A combination therapy to induce apoptosis in difficult-to-treat cancer cells

The presence of activated PI3K-AKT is a major obstacle to successful chemotherapies. Since PI3K-AKT is activated in many healthy tissues, chemical inhibitors of PI3K-AKT inevitably have many unwanted side effects. By using a cholesterol-targeting drug called beta-cyclodextrin (βCD), we developed a method to inactivate PI3K-AKT with a very little side effect (Fig. 1).

Fig. 1. β-cyclodextrin is a seven-sugar molecules linked together to form a cylindrical structure. Inside the cylinder is hydrophobic and can sequester many hydrophobic molecules including cholesterol.

Fig. 1. β-cyclodextrin is a seven-sugar molecules linked together to form a cylindrical structure. Inside the cylinder is hydrophobic and can sequester many hydrophobic molecules including cholesterol.

However, its effect in the body lasted only for a few hours. To take advantage of the absence of activated PI3K-AKT, we needed to induce apoptosis very quickly. We accomplished this by targeting mitochondria with a combination of two drugs, 2-deoxyglucose (2DG) and ABT-263 (ABT), and added the bCD to the combination. The resulting 2DG-βCD-ABT triple combination killed almost all the cultured cells we tested, including healthy growing cells. Exceptions were pancreatic cancer cells because they expressed MDR protein, which could exclude ABT from entering the cell, and quiescent cells that do not take up 2DG. All the cells that died from the treatment came from the cells that had taken up both 2DG and ABT, or the cells that had taken up all three agents. When 2DG is injected in the body, it is taken up by highly glycolytic cells. These are brain cells, muscle cells after a heavy exercise, cells in inflamed tissues, and cancer cells; these are exactly the cells that show up in PET Scan.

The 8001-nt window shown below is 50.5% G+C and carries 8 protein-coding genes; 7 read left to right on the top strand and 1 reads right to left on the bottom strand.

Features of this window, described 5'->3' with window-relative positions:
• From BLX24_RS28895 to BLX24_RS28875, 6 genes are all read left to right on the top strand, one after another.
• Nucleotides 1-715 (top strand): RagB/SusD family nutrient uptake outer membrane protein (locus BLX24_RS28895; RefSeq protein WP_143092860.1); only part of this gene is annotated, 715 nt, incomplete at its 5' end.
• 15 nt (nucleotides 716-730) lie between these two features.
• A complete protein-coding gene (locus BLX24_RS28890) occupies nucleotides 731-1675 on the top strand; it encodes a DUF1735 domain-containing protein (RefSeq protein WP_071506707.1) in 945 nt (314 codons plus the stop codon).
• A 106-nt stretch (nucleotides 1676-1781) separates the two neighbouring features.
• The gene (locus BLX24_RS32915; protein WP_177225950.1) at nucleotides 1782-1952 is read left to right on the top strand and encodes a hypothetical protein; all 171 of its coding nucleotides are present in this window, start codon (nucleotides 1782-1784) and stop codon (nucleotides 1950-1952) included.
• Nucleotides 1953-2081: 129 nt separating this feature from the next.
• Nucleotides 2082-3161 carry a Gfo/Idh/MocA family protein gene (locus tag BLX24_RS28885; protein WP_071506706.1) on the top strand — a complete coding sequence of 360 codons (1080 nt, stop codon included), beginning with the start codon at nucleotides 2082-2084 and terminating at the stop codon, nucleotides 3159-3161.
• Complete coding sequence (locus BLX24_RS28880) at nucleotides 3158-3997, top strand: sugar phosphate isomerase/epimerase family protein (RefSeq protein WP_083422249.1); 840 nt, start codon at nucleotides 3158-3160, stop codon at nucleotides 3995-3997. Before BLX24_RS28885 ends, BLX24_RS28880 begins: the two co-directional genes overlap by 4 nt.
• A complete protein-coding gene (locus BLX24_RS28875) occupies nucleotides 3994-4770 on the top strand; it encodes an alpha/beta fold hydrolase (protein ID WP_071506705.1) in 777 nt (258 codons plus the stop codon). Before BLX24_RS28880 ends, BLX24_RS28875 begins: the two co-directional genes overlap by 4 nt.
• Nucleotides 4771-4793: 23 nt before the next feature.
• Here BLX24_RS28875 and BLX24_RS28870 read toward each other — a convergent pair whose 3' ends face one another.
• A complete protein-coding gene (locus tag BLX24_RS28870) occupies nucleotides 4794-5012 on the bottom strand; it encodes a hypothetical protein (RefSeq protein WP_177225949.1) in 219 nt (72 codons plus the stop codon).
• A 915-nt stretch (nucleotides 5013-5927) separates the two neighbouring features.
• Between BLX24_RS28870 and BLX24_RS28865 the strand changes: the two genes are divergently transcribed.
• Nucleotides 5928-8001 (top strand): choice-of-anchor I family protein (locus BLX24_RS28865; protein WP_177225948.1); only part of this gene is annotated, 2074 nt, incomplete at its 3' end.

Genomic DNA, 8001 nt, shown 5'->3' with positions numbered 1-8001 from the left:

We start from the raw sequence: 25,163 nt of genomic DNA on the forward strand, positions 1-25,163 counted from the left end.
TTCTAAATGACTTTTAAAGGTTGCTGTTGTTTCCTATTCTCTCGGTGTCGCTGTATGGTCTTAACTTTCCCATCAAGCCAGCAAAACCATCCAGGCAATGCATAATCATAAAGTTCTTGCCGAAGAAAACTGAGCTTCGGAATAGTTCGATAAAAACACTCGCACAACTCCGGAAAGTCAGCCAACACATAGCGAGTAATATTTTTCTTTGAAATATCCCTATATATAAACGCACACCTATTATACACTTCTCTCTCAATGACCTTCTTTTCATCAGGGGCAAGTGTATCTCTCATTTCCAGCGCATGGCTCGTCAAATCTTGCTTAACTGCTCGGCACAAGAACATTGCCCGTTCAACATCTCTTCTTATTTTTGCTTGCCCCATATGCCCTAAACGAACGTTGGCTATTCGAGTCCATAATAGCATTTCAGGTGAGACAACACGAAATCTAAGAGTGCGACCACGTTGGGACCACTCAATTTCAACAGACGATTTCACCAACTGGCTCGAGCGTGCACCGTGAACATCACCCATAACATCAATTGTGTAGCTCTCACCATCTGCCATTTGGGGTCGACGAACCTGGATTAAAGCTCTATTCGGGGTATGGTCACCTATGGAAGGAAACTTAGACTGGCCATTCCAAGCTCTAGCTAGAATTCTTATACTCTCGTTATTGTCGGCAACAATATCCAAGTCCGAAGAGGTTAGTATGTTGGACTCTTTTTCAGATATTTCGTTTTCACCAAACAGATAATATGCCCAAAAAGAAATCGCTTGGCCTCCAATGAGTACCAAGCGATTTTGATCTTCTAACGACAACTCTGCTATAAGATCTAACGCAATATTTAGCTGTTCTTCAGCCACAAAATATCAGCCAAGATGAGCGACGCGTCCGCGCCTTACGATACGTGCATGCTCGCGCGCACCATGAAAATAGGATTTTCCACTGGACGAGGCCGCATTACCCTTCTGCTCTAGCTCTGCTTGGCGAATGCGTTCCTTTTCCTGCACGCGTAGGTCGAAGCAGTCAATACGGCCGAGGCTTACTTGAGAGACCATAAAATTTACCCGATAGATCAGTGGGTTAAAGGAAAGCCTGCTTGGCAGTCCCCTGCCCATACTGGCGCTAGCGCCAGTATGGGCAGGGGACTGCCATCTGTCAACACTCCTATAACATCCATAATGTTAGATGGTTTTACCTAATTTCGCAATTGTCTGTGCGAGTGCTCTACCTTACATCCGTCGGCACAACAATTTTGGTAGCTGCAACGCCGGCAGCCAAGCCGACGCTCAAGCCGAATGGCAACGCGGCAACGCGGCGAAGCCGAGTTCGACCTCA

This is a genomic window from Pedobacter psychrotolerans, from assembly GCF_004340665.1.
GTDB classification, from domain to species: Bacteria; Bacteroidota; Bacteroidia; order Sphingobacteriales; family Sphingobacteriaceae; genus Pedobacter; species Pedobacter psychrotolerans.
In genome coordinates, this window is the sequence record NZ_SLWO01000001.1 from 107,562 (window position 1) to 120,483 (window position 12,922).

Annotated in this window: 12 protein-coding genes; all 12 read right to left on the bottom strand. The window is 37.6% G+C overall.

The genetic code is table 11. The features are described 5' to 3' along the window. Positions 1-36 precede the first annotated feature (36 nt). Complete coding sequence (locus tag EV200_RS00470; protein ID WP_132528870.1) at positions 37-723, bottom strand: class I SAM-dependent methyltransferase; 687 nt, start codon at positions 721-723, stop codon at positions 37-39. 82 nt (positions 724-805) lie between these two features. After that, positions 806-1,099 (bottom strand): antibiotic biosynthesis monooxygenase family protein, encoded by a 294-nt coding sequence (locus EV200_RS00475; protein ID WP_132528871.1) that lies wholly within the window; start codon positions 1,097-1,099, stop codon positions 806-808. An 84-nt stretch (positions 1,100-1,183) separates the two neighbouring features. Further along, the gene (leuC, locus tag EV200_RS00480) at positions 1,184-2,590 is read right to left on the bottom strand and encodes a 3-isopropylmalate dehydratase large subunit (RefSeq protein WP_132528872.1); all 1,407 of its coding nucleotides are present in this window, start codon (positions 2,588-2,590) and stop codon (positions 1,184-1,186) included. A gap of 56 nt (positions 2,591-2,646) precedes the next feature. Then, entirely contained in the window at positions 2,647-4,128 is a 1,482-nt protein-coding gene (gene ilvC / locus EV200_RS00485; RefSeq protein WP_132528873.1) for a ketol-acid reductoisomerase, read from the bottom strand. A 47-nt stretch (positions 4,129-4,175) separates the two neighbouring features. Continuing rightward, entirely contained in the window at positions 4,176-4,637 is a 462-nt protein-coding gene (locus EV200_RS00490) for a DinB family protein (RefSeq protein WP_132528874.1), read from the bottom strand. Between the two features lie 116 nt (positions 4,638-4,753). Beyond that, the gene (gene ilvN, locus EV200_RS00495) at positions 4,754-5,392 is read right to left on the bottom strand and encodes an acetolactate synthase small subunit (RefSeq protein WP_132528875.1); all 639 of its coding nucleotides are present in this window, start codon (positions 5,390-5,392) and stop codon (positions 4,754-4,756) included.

Fig. 2. The combination therapy limits the exposure of all three drugs to cancer cells outside the brain.

Fig. 2. The combination therapy limits the exposure of all three drugs to cancer cells outside the brain.

In contrast, since ABT and βCD cannot cross the blood-brain barrier, brain cells are not exposed to these two agents. Thus if a patient avoid heavy exercise, and the inflammation is kept under control, then the only cells that would be exposed to all three agents would be cancer cells outside the brain, making the triple combination safe and effective (Fig. 2). Lastly, we also showed the combination of 2DG, βCD, and TRAIL had worked in killing prostate cancer cells.

Ryuji Yamaguchi
Kansai Medical University, Hirakata, Japan

 

Publication

Targeting cholesterol with β-cyclodextrin sensitizes cancer cells for apoptosis.
Yamaguchi R, Perkins G, Hirota K
FEBS Lett. 2015 Dec 21

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